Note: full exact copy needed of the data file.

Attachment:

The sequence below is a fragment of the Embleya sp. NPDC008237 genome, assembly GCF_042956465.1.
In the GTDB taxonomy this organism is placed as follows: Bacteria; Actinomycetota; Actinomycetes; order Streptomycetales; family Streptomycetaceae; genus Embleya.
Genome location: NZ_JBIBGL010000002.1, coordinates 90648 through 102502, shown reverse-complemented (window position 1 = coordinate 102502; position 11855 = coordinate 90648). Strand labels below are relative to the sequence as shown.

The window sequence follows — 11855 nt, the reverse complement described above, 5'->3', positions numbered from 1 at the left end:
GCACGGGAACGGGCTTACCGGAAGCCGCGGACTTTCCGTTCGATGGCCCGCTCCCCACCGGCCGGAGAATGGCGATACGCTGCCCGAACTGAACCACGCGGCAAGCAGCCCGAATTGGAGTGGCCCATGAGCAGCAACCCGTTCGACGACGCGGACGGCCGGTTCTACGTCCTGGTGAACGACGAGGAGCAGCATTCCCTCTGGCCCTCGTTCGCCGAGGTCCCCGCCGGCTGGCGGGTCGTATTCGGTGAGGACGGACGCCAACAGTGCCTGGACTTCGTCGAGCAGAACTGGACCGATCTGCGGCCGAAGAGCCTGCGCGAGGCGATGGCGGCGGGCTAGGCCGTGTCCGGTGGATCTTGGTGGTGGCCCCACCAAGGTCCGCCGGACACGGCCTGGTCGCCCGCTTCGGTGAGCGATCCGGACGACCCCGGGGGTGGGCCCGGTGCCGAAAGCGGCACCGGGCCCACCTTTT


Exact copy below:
The sequence below is a fragment of the Embleya sp. NPDC008237 genome, assembly GCF_042956465.1.
In the GTDB taxonomy this organism is placed as follows: Bacteria; Actinomycetota; Actinomycetes; order Streptomycetales; family Streptomycetaceae; genus Embleya.
Genome location: NZ_JBIBGL010000002.1, coordinates 90648 through 102502, shown reverse-complemented (window position 1 = coordinate 102502; position 11855 = coordinate 90648). Strand labels below are relative to the sequence as shown.

The window sequence follows — 11855 nt, the reverse complement described above, 5'->3', positions numbered from 1 at the left end:
GCACGGGAACGGGCTTACCGGAAGCCGCGGACTTTCCGTTCGATGGCCCGCTCCCCACCGGCCGGAGAATGGCGATACGCTGCCCGAACTGAACCACGCGGCAAGCAGCCCGAATTGGAGTGGCCCATGAGCAGCAACCCGTTCGACGACGCGGACGGCCGGTTCTACGTCCTGGTGAACGACGAGGAGCAGCATTCCCTCTGGCCCTCGTTCGCCGAGGTCCCCGCCGGCTGGCGGGTCGTATTCGGTGAGGACGGACGCCAACAGTGCCTGGACTTCGTCGAGCAGAACTGGACCGATCTGCGGCCGAAGAGCCTGCGCGAGGCGATGGCGGCGGGCTAGGCCGTGTCCGGTGGATCTTGGTGGTGGCCCCACCAAGGTCCGCCGGACACGGCCTGGTCGCCCGCTTCGGTGAGCGATCCGGACGACCCCGGGGGTGGGCCCGGTGCCGAAAGCGGCACCGGGCCCACCTTTT